Where the new Škoda is better than its predecessor

The engine is one of the main talking points of the new Rally2 car


It’s a bold, exciting and perhaps even unorthodox move by Škoda Motorsport to develop an all-new car for an existing set of regulations.

Škoda is not a new manufacturer in the Rally2 class – far from it – and nor have the Rally2 technical regulations changed. It’s not even as if the current Fabia Rally2 evo is now considered uncompetitive.

However Škoda’s set of engineers knew they could do better. The solution? The Fabia RS Rally2.

Of course nobody truly knows how good the new car will be until it hits the special stages for the first time in competition, but what have the drivers felt throughout testing? Where is the new car better than the model it replaces?


“I cannot say [how much faster the new car is] but what I can say is from a drivers’ point of view and the improvements that I feel, and that is the engine,” Andreas Mikkelsen told DirtFish.

“[There’s] more torque so you can do most or all the hairpins in second gear, so you don’t need to change the gears all the time – that’s really a massive gain.

“The aerodynamics – I have a much better feeling in fast sections of stages. You can also see the rear wing has a different shape and it looks like a halfway, like the old WRC spec rear wings, so I would say it’s noticeably faster in the high speed sections.”

The engine is one of the big talking points of the Fabia RS Rally2 as it’s a completely new unit to what was used in the old car – and sounds quite different too.

“It’s difficult to improve from something that’s already really good,” Emil Lindholm admitted.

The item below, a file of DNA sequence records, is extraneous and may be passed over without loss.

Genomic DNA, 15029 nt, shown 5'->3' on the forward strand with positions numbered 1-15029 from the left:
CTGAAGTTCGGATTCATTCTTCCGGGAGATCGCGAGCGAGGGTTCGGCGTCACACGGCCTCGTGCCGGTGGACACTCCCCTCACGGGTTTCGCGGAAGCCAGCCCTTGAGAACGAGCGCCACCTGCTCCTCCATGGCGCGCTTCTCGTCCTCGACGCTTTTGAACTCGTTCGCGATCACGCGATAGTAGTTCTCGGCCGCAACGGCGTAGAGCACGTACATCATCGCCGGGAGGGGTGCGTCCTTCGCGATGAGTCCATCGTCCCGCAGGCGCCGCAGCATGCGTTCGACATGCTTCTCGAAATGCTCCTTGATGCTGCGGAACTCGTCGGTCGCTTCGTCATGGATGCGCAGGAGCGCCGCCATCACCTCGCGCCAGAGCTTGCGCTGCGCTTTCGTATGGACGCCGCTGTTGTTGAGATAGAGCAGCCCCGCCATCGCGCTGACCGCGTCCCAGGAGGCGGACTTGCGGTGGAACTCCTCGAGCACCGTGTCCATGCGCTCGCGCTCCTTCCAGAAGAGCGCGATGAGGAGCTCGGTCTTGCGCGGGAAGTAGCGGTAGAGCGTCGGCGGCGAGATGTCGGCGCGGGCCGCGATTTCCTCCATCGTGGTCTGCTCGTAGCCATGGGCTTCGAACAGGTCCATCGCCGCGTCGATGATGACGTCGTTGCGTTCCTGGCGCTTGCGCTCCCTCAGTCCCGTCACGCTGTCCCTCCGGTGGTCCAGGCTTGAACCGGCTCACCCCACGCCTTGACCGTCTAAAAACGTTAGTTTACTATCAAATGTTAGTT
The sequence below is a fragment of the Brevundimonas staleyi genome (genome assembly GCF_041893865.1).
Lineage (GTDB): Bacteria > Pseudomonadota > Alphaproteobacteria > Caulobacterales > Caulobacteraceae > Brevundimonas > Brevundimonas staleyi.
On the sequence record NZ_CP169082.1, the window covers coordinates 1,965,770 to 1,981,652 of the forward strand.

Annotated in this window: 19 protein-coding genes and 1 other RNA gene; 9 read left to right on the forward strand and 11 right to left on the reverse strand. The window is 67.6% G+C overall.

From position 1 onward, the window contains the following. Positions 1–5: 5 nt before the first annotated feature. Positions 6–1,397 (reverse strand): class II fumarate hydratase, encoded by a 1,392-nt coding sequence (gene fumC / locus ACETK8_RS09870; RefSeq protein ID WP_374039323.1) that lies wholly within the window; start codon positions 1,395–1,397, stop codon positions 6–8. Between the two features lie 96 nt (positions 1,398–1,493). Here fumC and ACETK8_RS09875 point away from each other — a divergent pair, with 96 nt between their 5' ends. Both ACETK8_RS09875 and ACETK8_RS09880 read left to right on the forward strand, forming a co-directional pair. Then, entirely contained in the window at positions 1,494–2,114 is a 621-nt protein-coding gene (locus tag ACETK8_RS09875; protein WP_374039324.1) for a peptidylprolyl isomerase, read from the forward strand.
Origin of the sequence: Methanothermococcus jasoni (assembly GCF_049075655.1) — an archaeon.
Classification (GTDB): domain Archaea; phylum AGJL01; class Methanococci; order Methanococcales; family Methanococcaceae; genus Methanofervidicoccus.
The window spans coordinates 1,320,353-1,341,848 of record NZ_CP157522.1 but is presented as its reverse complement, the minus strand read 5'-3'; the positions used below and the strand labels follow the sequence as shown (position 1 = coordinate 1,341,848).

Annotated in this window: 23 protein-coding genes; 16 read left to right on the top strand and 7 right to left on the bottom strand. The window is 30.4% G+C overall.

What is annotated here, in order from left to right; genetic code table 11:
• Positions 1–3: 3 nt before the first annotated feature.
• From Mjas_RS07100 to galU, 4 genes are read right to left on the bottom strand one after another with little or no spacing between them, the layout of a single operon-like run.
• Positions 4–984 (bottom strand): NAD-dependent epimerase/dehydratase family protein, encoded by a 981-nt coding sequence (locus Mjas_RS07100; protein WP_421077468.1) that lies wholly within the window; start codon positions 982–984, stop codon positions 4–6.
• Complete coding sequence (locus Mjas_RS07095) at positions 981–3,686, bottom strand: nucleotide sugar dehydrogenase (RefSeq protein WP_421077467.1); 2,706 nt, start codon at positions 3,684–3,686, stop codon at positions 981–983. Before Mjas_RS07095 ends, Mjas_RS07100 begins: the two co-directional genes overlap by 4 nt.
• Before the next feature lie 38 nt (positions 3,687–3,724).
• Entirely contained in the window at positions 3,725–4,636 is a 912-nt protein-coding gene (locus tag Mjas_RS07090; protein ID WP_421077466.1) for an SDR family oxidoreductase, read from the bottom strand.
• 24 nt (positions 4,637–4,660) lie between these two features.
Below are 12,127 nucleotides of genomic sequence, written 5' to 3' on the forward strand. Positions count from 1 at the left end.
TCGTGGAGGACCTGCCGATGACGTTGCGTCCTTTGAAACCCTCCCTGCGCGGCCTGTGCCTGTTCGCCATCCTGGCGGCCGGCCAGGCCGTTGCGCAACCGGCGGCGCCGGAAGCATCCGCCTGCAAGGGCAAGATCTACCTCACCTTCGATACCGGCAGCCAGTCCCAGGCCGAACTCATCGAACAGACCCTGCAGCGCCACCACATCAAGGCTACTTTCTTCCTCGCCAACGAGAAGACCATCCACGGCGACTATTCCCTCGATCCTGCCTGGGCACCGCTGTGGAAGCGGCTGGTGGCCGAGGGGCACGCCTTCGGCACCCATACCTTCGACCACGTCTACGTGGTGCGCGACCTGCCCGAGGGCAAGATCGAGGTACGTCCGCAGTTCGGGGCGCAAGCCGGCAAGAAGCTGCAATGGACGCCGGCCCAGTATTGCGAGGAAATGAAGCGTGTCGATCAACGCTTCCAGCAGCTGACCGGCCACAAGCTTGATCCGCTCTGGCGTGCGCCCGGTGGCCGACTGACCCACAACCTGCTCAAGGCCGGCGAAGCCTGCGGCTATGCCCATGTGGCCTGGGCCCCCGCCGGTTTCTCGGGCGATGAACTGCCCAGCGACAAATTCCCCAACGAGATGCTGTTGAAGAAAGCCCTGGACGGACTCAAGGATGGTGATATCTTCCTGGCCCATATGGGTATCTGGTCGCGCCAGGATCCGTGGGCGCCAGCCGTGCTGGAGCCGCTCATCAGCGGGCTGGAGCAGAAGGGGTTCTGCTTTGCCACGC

“But from my point of view, I’m sure you’ve spoken to the other guys and they said the engine is better, and honestly it’s one of the first things I noticed when I sat in the car for the first time, how easy it is to drive, how good the torque down low in the rpm is.

“That’s a big improvement.”

But as Mikkelsen also mentioned, the stability of the car has seemingly improved too thanks to a better refined aerodynamic package.


This is where Jan Kopecký – who also played a key role in the development of the outgoing Fabia Rally2 evo – notices the biggest change.

“This one, I believe it will be a really good car,” he told DirtFish.

“It will be much more stable than the current car, but testing is testing and rally is rally so we have to wait. But the expectations are very high.

“I think we did a really hard job, all the team did a really hard job and I believe that the drivers will be very happy to drive this car because for me it’s much more easy to drive than the current car, it’s much more stable,” Kopecký added.


“Turning works very well without any corrections so this is important. You feel like home.”

The fourth driver involved in Škoda’s mammoth testing effort, Kris Meeke, has a different perspective to the others as he doesn’t have bucketloads of experience in Rally2 cars.

“I didn’t have so much experience of actually doing any rallies in R5 so the other guys in the test team with Jan Kopecký, Emil and Andreas, they’ve all been able to bring that current experience and been able to have a relativity whereas I was sort of fresh in,” Meeke told DirtFish.

“And I was just basically giving my feedback on every run – yes, no. Was that better? No. And it was more or less a blind approach but just using my experience that I’ve had over all the years. So it’s been an enjoyable exercise for me.

“We have had some tests where we brought both cars there and been able to do back to backs, and for sure the new car’s a step forward,” Meeke added.

“I don’t know if I’m getting a bit long in the tooth but the speeds of these cars in places like Finland where I actually had the pleasure of one day of testing in Ouninpohja for a full day, and yeah it was so nice.

“I really, really enjoyed it then.”

All of the above must be taken with a pinch of salt as the drivers are only providing feedback from testing, and they’re never going to turn round and say the new car they’re being paid to help develop is poorer than the one it will replace.

But it’s a worry for Škoda’s rivals that the Rally2 benchmark is surely about to be raised once again.